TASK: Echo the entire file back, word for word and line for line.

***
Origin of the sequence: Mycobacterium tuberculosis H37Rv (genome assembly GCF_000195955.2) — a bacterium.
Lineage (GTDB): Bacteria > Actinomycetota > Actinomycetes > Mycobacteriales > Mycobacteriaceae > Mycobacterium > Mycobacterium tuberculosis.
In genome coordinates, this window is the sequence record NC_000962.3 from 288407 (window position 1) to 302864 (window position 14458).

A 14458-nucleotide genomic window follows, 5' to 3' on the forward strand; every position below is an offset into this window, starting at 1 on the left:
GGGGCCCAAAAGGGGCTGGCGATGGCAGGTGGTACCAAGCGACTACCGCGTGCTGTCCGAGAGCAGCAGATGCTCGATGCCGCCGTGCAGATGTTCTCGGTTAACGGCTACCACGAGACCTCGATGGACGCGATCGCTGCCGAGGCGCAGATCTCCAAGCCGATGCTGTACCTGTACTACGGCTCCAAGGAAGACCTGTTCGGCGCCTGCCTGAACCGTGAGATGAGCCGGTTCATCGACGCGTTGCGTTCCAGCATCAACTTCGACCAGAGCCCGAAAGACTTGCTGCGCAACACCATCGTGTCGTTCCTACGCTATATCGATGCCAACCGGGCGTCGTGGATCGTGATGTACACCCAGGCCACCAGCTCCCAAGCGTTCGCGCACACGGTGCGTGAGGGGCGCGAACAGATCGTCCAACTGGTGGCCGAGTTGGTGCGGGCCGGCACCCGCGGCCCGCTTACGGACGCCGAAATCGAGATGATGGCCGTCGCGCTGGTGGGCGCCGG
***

Origin of the sequence: Mycobacterium tuberculosis H37Rv (genome assembly GCF_000195955.2) — a bacterium.
Lineage (GTDB): Bacteria > Actinomycetota > Actinomycetes > Mycobacteriales > Mycobacteriaceae > Mycobacterium > Mycobacterium tuberculosis.
In genome coordinates, this window is the sequence record NC_000962.3 from 288407 (window position 1) to 302864 (window position 14458).

A 14458-nucleotide genomic window follows, 5' to 3' on the forward strand; every position below is an offset into this window, starting at 1 on the left:
GGGGCCCAAAAGGGGCTGGCGATGGCAGGTGGTACCAAGCGACTACCGCGTGCTGTCCGAGAGCAGCAGATGCTCGATGCCGCCGTGCAGATGTTCTCGGTTAACGGCTACCACGAGACCTCGATGGACGCGATCGCTGCCGAGGCGCAGATCTCCAAGCCGATGCTGTACCTGTACTACGGCTCCAAGGAAGACCTGTTCGGCGCCTGCCTGAACCGTGAGATGAGCCGGTTCATCGACGCGTTGCGTTCCAGCATCAACTTCGACCAGAGCCCGAAAGACTTGCTGCGCAACACCATCGTGTCGTTCCTACGCTATATCGATGCCAACCGGGCGTCGTGGATCGTGATGTACACCCAGGCCACCAGCTCCCAAGCGTTCGCGCACACGGTGCGTGAGGGGCGCGAACAGATCGTCCAACTGGTGGCCGAGTTGGTGCGGGCCGGCACCCGCGGCCCGCTTACGGACGCCGAAATCGAGATGATGGCCGTCGCGCTGGTGGGCGCCGG